To me the ultimate test is: Would I buy a ski after testing? I will buy a pair of Pontoons, IF I can get a smoking hot deal. I might buy some Sollie Rockers, again, I would need a screaming deal to entice me. After the test I DID buy the last pair of 185 Armada ARV's from Sierra Jim. I really like that ski. So for now: Sanouks for the fresh and Armada Ants or ARV's after lunch in the chop and crud.
Thanks. Great report and you help confirm my suspicion.
Sanouks are just so darn SMOOOOOTH in the pow....

Your strategy is similar to mine: I usually Sanouk on big snow days until noon then swap to Mantra or Mythic Rider for the chop.
post #11 of 13
Quote:
Originally Posted by The Squeaky Wheel View Post
Thanks. Great report and you help confirm my suspicion.
Sanouks are just so darn SMOOOOOTH in the pow....

Your strategy is similar to mine: I usually Sanouk on big snow days until noon then swap to Mantra or Mythic Rider for the chop.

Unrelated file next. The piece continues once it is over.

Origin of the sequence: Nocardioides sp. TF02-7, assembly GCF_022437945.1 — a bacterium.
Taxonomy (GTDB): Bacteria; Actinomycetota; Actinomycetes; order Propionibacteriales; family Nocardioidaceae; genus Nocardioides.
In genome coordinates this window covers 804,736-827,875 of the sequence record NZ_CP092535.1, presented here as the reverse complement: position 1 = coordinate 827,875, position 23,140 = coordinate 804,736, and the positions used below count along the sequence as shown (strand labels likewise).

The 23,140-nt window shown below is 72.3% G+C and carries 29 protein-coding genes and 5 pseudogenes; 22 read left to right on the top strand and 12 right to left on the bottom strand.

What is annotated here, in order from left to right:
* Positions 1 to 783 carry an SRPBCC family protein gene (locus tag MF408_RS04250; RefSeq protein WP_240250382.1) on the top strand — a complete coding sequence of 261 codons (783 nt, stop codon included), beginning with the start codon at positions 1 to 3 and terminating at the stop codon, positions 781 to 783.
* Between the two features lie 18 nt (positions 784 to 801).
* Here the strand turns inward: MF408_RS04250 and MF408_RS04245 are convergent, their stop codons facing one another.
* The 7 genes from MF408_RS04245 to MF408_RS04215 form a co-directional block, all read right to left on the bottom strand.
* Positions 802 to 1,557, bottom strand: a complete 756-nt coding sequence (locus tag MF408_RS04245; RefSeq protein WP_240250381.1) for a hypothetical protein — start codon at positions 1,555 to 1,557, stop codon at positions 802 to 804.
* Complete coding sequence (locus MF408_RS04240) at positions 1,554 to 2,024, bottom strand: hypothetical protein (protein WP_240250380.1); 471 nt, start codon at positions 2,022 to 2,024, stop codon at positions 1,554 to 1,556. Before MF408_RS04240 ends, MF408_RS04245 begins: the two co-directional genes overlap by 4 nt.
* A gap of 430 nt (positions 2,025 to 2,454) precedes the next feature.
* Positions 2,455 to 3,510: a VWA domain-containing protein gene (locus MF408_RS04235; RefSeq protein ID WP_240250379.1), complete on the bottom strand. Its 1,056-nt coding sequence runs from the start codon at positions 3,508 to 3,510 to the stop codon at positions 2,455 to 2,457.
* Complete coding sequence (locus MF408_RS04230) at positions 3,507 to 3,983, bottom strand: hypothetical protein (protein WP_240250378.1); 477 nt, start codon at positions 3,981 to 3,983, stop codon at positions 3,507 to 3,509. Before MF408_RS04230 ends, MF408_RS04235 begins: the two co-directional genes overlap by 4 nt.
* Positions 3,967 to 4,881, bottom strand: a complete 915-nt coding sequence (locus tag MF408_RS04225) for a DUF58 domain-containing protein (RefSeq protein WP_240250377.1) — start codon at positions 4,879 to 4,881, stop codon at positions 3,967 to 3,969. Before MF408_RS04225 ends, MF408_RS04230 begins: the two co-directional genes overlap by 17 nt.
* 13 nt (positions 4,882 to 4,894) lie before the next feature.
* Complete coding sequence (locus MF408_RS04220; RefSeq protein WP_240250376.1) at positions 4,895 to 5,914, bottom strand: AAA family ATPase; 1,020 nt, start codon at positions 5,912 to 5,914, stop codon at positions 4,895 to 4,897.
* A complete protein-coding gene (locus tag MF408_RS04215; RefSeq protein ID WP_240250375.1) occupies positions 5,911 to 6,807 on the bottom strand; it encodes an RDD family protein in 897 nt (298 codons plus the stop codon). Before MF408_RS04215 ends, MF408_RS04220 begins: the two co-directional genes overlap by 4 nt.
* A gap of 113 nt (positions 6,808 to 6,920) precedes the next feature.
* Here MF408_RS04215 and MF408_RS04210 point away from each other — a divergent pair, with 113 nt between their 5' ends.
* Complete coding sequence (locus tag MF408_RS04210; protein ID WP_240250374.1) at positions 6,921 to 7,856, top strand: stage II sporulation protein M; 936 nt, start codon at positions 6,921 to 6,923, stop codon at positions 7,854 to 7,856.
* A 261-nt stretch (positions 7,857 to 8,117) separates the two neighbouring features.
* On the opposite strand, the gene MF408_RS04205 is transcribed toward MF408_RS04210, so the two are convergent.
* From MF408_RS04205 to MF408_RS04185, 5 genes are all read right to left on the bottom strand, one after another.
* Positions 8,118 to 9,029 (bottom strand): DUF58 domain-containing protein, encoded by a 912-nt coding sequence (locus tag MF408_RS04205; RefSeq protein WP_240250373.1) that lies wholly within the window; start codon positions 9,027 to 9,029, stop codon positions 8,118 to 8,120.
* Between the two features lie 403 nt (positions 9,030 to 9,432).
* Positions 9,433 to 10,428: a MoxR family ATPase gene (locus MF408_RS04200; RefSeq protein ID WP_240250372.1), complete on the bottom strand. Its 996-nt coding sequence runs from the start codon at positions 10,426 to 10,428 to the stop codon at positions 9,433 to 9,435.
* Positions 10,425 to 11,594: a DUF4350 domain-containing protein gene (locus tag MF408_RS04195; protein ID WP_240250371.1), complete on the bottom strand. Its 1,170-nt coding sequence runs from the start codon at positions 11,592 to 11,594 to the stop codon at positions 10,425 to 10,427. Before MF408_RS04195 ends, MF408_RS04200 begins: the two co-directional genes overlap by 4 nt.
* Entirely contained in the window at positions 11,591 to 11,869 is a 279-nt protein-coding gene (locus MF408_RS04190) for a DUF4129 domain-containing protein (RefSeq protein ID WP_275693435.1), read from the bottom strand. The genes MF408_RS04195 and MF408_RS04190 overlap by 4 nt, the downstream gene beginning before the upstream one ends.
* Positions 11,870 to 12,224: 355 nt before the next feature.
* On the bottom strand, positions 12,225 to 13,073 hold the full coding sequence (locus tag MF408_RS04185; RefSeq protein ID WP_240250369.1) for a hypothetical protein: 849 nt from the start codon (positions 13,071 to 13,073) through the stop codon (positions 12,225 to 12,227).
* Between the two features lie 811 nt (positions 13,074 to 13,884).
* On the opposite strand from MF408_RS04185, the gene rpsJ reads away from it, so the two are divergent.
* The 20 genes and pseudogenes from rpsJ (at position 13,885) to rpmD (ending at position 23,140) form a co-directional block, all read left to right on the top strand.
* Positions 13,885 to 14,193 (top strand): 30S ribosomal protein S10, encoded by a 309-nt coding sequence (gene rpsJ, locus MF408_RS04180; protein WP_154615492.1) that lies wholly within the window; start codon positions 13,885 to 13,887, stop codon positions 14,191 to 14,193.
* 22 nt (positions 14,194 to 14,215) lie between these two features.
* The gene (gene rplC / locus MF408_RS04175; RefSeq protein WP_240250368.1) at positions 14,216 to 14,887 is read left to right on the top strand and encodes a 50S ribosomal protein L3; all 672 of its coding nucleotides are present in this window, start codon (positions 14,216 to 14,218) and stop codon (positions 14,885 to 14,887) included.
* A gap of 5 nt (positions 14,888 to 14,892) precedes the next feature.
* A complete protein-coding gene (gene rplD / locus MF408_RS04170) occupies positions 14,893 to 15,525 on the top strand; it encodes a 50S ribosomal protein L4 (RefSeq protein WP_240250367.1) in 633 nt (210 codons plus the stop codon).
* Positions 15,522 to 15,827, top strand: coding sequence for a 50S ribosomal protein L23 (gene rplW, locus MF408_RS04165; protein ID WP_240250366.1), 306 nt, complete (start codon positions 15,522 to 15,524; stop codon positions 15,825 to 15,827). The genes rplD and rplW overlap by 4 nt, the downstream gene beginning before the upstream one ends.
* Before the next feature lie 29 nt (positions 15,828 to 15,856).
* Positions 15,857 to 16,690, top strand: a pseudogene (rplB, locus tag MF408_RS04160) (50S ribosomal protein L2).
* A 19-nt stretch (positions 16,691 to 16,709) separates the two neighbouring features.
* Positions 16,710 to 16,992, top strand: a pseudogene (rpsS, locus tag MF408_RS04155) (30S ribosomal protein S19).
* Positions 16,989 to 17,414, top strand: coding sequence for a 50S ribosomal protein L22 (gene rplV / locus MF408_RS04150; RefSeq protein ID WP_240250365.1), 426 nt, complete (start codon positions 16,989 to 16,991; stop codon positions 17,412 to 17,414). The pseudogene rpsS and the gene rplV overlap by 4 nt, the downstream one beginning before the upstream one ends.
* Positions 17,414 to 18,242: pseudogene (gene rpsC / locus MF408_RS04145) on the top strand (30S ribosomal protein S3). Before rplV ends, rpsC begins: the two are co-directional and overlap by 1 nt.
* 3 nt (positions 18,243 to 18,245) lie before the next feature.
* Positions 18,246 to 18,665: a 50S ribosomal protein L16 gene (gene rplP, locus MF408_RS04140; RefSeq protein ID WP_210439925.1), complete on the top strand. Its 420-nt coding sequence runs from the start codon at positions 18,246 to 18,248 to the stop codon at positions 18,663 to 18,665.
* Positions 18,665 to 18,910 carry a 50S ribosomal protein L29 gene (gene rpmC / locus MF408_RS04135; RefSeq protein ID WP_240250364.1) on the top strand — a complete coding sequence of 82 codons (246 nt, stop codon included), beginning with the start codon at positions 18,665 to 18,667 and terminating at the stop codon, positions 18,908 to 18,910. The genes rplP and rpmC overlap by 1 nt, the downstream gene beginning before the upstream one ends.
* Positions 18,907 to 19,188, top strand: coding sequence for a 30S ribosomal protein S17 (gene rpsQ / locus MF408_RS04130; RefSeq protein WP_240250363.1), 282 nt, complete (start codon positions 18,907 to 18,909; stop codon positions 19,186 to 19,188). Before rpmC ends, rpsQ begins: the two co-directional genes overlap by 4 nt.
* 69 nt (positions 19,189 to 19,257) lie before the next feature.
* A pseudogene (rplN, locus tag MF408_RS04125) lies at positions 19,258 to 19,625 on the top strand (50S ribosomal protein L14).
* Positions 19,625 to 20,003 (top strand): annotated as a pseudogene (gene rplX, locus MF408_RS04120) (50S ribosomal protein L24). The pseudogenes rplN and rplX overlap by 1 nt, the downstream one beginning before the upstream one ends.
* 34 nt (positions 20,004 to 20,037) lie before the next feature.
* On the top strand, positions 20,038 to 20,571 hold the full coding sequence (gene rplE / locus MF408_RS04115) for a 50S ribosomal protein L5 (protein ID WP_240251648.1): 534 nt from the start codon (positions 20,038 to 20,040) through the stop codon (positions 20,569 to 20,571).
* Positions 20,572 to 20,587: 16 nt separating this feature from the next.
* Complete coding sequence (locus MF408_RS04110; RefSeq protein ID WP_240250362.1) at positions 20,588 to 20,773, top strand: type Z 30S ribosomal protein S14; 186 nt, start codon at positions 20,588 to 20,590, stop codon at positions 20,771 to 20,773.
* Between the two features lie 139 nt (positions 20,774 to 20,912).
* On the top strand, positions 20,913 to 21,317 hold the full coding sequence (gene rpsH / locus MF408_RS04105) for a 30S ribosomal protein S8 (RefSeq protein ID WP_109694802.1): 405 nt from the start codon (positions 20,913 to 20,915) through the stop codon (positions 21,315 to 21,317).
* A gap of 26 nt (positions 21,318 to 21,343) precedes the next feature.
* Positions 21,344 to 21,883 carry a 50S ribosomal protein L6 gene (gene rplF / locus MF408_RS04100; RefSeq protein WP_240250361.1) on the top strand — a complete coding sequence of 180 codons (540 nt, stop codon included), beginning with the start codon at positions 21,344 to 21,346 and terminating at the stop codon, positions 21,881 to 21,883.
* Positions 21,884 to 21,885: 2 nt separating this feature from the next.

Squeak,

Are you logging some days right now? Glad to see that you were able to salvage a bit of the season. It seems that we have traded places!
post #12 of 13
Quote:
Originally Posted by dawgcatching View Post
Squeak,

Are you logging some days right now? Glad to see that you were able to salvage a bit of the season. It seems that we have traded places!
Yeah - sorry to hear about your injury. I feel for ya'.

I have a dozen days on snow. Will probably get another half-dozen before season's end. So my season isn't a total loss.

The shoulder feels strong and I'm back on the bike(s) as well.
post #13 of 13
Thread Starter 
This too weird. Scott and I skied in the same group at ESA Aspen this year and I shattered my tib/fib skiing 5 years ago. Still have a titanium rod and screws holding my tibia together. Dawg sending you a PM.